Friday, July 31, 2015

at the very top

We've reached it, almost:  that time of year so precisely and richly described by Natalie Babbitt that it changed me as a reader and a writer. 

The first week of August hangs at the very top of summer, the top of the live-long year, like the highest seat of a Ferris wheel when it pauses in its turning. The weeks that come before are only a climb from balmy spring, and those that follow a drop to the chill of autumn, but the first week of August is motionless, and hot. It is curiously silent, too, with blank white dawns and glaring noons, and sunsets smeared with too much color. Often at night there is lightning, but it quivers all alone. There is no thunder, no relieving rain. These are strange and breathless days, the dog days, when people are led to do things they are sure to be sorry for after.
-- Prologue from Tuck Everlasting, 1975

This beginning to a book caught me like hands holding my 10-year-old head on both sides, looking me urgently in the eyes and saying, "Of words we can make art, art as true as a photograph layered with brushes of color, with sound and rhythm of blues symphony, full of the woven textures of weariness, curiousness, motion and suspense.  Writing can do it all."

What about you, poetry friends?  What piece of literature brought you to see writing as art, made you want to live in and even make this kind of art?

Keri has the round-up today at Keri Recommends.  Happy Almost August.


  1. As a child, Natalie Babbitt was one of my favorite authors, and that was one of my favorite books. She is amazing. (Lightning that quivers all alone -- ah!) Thanks.

  2. Oh my goodness. I have absolutely no idea. I don't think there was a single piece of writing that hit me with that a-ha--and I didn't ever think of being a writer until I was in college. OK, I'm going to have to think about this. I know I had some little a-ha moments when I first started reading children's poetry as an adult writer--poetry by Barbara Juster Esbensen, Joyce Sidman, and Rebecca Kai Dotlich, in particular. But to pick one piece? Not even possible! Thanks for giving me something to think about, though!

  3. It has been a favorite of mine for a long while, Heidi, & I've had the pleasure of reading it with my students more than once. What they loved doing was choosing some of their favorite passages and then drawing what they thought she saw. This was one more than one chose every time. As a child I lived with grandparents who read a lot of older poems to me, but the best was reading the OZ books-still love them.

  4. Oh, Heidi, I do love Babbit's Prologue also. I didn't discover Tuck until I worked with a fourth grade teacher whose class read it every year. For me, Katherine Paterson's books were inspirational - Jacob Have I Loved, especially, and Madeleine L'Engle's books, too.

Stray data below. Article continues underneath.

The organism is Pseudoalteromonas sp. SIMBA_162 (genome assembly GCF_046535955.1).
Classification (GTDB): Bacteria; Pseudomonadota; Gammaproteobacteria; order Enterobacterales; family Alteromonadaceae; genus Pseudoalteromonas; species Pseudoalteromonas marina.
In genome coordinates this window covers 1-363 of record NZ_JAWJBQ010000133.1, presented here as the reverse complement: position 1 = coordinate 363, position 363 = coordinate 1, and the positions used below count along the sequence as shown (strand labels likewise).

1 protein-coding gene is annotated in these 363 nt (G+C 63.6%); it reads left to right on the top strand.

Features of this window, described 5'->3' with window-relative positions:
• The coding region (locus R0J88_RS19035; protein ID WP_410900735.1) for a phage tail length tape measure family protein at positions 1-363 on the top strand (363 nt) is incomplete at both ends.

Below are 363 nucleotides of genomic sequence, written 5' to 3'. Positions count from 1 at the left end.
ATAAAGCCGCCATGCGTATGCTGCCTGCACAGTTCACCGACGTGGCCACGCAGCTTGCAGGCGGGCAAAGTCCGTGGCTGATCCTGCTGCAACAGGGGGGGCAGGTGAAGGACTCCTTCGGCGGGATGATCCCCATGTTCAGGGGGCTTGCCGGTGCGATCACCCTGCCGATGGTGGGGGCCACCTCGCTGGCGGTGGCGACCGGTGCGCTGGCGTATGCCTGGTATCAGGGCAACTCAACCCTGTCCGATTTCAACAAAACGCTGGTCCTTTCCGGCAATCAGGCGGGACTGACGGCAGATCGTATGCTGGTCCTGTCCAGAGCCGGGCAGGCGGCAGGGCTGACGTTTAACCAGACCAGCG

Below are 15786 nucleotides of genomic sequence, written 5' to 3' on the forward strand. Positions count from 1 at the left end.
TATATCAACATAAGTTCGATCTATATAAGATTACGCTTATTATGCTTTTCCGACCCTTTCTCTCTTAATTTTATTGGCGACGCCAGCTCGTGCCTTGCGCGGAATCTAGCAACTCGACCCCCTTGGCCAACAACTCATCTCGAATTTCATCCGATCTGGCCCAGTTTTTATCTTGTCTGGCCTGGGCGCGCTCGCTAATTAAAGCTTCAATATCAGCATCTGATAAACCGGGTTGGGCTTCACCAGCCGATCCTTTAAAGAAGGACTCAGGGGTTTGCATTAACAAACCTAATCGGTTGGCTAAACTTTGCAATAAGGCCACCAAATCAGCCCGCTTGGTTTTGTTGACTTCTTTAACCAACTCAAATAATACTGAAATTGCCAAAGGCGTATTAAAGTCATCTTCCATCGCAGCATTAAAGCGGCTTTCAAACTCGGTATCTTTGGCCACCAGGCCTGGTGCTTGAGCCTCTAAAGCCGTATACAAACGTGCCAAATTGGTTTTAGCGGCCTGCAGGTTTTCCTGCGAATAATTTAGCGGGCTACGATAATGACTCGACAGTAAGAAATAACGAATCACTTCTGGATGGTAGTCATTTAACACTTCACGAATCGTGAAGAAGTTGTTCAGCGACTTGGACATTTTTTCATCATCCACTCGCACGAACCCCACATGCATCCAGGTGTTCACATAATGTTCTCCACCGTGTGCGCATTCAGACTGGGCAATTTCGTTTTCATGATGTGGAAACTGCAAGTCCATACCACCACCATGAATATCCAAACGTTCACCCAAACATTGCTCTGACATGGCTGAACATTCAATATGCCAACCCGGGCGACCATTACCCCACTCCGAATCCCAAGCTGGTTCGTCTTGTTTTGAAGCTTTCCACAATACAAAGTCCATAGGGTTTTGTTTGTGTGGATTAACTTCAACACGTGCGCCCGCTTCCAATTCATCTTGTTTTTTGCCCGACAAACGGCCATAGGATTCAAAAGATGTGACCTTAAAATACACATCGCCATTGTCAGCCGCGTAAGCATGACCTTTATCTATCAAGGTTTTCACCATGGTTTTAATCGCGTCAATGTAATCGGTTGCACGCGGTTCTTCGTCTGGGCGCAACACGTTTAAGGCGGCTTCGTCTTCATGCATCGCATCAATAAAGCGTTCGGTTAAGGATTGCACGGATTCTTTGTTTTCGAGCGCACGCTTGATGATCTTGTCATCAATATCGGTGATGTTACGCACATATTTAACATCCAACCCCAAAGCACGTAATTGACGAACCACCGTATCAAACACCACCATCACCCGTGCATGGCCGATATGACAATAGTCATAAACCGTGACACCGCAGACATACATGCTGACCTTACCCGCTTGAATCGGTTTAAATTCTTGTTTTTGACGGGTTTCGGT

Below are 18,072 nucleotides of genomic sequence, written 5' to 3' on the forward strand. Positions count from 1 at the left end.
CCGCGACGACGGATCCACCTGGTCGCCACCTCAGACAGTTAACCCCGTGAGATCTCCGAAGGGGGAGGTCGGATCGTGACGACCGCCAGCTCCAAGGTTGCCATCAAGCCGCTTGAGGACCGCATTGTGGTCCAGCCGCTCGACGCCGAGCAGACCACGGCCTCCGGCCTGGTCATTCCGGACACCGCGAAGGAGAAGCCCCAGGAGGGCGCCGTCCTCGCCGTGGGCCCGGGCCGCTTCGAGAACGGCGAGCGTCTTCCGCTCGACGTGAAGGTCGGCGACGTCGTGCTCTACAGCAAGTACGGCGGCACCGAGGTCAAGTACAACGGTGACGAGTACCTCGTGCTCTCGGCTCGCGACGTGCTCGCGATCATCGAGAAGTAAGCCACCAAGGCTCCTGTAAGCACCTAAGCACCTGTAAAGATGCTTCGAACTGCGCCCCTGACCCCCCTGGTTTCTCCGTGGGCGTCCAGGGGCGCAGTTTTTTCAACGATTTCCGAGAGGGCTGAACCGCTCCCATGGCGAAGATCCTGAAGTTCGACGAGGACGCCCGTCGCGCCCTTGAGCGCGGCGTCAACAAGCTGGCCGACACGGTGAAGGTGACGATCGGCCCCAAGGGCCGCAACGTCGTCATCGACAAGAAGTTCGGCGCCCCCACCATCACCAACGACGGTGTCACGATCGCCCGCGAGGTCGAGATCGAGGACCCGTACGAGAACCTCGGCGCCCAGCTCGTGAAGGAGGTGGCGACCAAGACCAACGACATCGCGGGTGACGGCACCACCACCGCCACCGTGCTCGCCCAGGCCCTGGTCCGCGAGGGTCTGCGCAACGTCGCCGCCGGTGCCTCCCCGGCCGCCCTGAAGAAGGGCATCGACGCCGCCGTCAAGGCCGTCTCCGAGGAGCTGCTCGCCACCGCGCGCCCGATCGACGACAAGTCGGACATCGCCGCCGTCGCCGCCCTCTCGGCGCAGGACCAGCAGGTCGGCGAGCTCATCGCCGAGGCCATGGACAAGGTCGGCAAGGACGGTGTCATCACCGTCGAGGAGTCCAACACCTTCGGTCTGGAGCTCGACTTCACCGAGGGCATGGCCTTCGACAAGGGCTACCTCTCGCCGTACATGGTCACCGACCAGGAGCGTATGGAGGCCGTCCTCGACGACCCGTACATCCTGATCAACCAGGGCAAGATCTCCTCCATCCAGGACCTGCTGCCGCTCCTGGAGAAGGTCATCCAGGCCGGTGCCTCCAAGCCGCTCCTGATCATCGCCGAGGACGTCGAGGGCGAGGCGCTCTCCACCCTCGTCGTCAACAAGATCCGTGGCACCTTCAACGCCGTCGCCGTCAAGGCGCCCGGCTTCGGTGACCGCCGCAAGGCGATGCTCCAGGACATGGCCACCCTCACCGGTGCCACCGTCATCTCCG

Didn't you love settling down on a Greek island? Our traditional Greek motor-sailer brought us to islands in the Aegean and we loved our 4 day stay on Crete. Your poems will come! Thanks for bringing us back to the top of August!

  5. Tuck Everlasting is a wonder in that it can speak to a multitude of people of different ages. The Search for Delicious by Babbitt is good, too, and very discussable. Two books stand out for me, and they're also children's books: 1. Star Mother's Youngest Child by Louise Moeri. It's my all-time favorite book! 2. The Fledgling by Jane Langton. I haven't read it in a long time, so I wonder if it would have the same effect on me today, but, at the time it hit me like a ton of bricks.

  6. Love this passage about August. I was born in August, and I've never liked that fact. August oppresses me like no other month. I love the way she says it is curiously silent with blank white dawns and glaring can feel the heat of it.

    I discovered a love of reading with Judy Blume. My inrtoduction to the art was in my children's literature class in college. There I discovered Madeline L'Engle and Sharon Creech. My favorite to read aloud to students is Cynthia Rylant. Her book, The Islander, is a beautiful treasure of a book and is not often mentioned.

  7. How lovely, Heidi, to have something this concrete and stunning for your a-ha moment! Like Laura, I will have to ponder. I love many books but wonder if the character of Anne Shirley might have been a key source of inspiration for me, with all that redheaded stubborn pride!


Thanks for joining in the wild rumpus!